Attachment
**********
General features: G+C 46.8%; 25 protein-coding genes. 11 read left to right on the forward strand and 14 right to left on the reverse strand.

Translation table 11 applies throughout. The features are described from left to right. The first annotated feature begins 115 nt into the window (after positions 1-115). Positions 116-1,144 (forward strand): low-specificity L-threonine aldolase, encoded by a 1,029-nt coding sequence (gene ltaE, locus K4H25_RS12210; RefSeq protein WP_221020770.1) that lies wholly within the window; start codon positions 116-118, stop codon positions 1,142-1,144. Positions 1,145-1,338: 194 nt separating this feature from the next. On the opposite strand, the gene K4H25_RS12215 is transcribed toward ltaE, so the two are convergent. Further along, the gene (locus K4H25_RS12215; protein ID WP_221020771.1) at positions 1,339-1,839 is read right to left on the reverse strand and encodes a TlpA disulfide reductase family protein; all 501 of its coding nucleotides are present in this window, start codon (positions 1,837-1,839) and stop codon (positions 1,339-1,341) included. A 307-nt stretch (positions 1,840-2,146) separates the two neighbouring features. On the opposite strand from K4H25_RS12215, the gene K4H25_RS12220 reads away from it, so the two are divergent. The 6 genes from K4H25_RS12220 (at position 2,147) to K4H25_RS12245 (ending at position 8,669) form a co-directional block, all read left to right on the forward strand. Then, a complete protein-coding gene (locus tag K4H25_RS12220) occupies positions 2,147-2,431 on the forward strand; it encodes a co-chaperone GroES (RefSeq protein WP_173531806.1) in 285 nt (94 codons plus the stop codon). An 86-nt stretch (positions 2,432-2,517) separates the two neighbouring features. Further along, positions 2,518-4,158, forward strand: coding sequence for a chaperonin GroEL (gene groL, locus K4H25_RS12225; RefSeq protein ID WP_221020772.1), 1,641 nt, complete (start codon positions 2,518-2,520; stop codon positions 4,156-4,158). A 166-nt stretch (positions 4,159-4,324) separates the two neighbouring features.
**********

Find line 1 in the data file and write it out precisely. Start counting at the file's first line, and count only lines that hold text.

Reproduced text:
General features: G+C 46.8%; 25 protein-coding genes. 11 read left to right on the forward strand and 14 right to left on the reverse strand.